The season of advent is one that is very dear to me. From very early on, it was instilled in me that Christmas is about more than the gifts that we receive. We celebrate something more than an overweight man squeezing through chimneys to give good kids presents and bad ones coal. This holiday is about the coming of Jesus, and the season of advent reminds us that we must wait, we must anticipate his coming. Each candle of the advent wreath reminds us of that waiting, of what people for all of history have been longing for. I’ve always cherished the liturgy of lighting the candles, thinking about what those people of ancient history must have felt, and then looking forward to the coming of Christ, our Savior. All of that, however, feels and looks much different for me this year.
Bekah and I are experiencing a mixture of emotions right now. On one hand, we don’t want to celebrate Christmas because we hadn’t planned on doing so while stateside. We should be in our home in Arica, Chile. We should be reflecting on what it was like for Mary and Joseph as first-time parents, with new insight from being first-time parents ourselves. We should have more in common with Christmas (the birth of a son), than with Good Friday (the loss of a son). But that is not our lot.
On the other hand, we want to celebrate Christmas. We want some sense of normalcy to return. Not that we want to forget what has happened to us, but we want to try to pick up the pieces of a shattered dream and learn to live again. Part of us wants to celebrate Christmas as a way of defiantly saying that we are not going to let death rule our lives.
I think we probably spend more time in the first “hand” than in the second. Our world, our life, has stopped. Time stands still, and we don’t want to move forward. Since March we’ve been preparing to celebrate Christmas with our newborn child. We don’t want to celebrate anymore but, regardless of how we feel, advent is here and the first candle of the advent season symbolizes hope.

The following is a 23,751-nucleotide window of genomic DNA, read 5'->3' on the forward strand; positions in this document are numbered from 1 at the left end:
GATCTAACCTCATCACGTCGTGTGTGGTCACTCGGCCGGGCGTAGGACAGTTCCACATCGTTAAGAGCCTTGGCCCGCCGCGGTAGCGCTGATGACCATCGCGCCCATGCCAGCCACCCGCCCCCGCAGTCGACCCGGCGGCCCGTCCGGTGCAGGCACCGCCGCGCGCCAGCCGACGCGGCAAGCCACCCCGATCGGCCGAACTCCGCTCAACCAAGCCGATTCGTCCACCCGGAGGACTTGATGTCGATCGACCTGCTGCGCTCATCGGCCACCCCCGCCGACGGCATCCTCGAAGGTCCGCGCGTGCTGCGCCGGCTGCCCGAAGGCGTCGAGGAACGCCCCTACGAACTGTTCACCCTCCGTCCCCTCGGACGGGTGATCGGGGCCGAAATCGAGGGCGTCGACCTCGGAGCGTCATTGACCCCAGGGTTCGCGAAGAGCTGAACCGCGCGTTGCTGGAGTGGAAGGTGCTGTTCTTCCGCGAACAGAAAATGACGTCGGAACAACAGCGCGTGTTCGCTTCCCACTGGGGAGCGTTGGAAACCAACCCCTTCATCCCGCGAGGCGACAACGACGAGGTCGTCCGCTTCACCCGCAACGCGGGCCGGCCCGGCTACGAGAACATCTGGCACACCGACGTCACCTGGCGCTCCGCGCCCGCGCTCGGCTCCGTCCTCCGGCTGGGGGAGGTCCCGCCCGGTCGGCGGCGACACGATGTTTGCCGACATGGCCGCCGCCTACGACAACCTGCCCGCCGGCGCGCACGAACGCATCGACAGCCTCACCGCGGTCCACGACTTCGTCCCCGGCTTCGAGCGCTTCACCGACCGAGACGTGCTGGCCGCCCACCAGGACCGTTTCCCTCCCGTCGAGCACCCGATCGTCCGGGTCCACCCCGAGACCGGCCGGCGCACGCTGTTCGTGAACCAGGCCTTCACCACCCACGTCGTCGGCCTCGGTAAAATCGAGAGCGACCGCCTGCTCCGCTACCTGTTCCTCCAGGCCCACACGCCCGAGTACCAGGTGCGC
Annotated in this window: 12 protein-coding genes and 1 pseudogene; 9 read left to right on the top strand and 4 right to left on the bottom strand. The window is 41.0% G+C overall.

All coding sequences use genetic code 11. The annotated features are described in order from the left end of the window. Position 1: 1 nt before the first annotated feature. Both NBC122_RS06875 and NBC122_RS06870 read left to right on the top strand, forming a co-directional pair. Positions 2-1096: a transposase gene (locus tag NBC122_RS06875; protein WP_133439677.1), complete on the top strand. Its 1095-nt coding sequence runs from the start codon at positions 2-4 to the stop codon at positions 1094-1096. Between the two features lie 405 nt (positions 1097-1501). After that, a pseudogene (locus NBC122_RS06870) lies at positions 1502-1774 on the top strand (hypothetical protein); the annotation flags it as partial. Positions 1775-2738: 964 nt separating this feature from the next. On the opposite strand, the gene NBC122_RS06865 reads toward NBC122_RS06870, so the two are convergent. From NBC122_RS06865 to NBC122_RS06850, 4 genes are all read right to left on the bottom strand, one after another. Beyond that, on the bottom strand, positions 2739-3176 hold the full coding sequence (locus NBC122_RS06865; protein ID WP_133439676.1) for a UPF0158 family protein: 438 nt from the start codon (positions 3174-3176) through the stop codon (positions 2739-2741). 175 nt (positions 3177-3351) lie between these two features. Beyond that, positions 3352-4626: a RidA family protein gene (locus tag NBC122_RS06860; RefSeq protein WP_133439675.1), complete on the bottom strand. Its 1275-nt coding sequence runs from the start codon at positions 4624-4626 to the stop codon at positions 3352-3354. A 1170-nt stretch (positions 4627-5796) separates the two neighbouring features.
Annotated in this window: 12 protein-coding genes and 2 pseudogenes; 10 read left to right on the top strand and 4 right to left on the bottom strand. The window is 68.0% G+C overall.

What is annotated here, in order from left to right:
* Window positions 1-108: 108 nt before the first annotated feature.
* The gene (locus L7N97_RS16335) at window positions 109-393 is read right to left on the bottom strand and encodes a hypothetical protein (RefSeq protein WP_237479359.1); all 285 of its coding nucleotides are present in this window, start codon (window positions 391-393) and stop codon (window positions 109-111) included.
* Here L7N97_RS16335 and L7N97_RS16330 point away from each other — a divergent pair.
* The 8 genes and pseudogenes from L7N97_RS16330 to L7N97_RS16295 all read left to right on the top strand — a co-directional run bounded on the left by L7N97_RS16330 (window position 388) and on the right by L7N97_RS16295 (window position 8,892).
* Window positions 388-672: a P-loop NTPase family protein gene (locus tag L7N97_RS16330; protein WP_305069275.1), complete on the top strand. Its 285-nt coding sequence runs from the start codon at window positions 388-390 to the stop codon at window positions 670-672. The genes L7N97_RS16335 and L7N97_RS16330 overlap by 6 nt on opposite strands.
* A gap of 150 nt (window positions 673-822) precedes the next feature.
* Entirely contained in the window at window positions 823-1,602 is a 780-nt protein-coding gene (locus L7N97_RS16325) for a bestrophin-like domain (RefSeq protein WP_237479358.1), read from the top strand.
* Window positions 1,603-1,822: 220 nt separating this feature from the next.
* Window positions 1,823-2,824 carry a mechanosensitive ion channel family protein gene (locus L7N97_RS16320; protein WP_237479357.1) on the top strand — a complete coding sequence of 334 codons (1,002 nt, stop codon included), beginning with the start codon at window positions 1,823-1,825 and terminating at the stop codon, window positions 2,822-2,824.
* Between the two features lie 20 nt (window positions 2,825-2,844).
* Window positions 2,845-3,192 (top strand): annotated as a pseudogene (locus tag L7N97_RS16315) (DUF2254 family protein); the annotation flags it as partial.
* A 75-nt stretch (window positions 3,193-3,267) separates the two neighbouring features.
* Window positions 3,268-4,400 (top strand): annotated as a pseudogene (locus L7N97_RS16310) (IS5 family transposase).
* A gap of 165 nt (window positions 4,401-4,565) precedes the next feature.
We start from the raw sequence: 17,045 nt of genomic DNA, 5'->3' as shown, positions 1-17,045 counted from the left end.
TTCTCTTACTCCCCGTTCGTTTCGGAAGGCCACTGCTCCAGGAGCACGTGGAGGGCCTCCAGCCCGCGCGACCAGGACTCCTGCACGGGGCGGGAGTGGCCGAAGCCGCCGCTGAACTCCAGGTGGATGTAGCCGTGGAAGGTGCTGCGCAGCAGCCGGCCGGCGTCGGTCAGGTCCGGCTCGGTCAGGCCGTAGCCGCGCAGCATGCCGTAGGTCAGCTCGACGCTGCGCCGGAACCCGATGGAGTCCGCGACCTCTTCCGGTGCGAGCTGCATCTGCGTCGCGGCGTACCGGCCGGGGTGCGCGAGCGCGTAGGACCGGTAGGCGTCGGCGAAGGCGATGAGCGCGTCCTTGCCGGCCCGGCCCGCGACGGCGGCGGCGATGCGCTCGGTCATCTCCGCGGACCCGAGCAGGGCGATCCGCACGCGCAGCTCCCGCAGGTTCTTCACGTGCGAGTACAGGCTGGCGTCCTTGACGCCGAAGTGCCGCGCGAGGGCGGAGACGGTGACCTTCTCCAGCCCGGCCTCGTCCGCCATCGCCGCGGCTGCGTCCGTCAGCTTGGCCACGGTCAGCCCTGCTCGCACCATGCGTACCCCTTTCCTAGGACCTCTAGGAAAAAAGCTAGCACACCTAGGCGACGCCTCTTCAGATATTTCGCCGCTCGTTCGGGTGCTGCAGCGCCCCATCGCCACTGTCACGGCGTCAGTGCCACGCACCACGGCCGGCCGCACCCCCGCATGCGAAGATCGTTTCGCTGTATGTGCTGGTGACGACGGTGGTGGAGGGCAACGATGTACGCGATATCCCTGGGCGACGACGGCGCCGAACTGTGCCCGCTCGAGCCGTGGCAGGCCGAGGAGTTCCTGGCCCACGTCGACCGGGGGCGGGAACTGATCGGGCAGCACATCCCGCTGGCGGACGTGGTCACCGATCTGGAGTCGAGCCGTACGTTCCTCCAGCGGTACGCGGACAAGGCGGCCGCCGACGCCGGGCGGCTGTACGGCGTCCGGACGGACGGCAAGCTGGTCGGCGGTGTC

People long ago sat in darkness; they felt as if God was offering silence in response to their struggles, hardships, and sorrows. I’m often reminded of one of my favorite Christmas hymns, “O Come, O Come, Emmanuel.” It describes the people as “mourning in lonely exile,” as being under “gloomy clouds of night” and “death’s dark shadow.” It asks God to save the people from “Satan’s tyranny” and “the depths of hell.”
I resonate much more with that song than ever before. In the midst of our grief, the darkness seems to be winning. I now can understand much more fully what it means to be beneath “gloomy clouds of night.” “Death’s dark shadow” seems to be all around us, and if anyone can experience “the depths of hell,” I would think losing a child puts you rather close.
The temptation is just to stay there. Just to let the darkness surround me, to let all hope fade, and to grieve as one with no hope. Advent, however, is forcing me to remember that there is hope. Even though I don’t feel it, there is hope, and in this first week of the advent season, I’m trying to claim that hope, whether I feel it or not. Salvation from the dark shadow of death is on its way, and I long for that more than ever before. Therefore, in hope, I eagerly await our coming Messiah.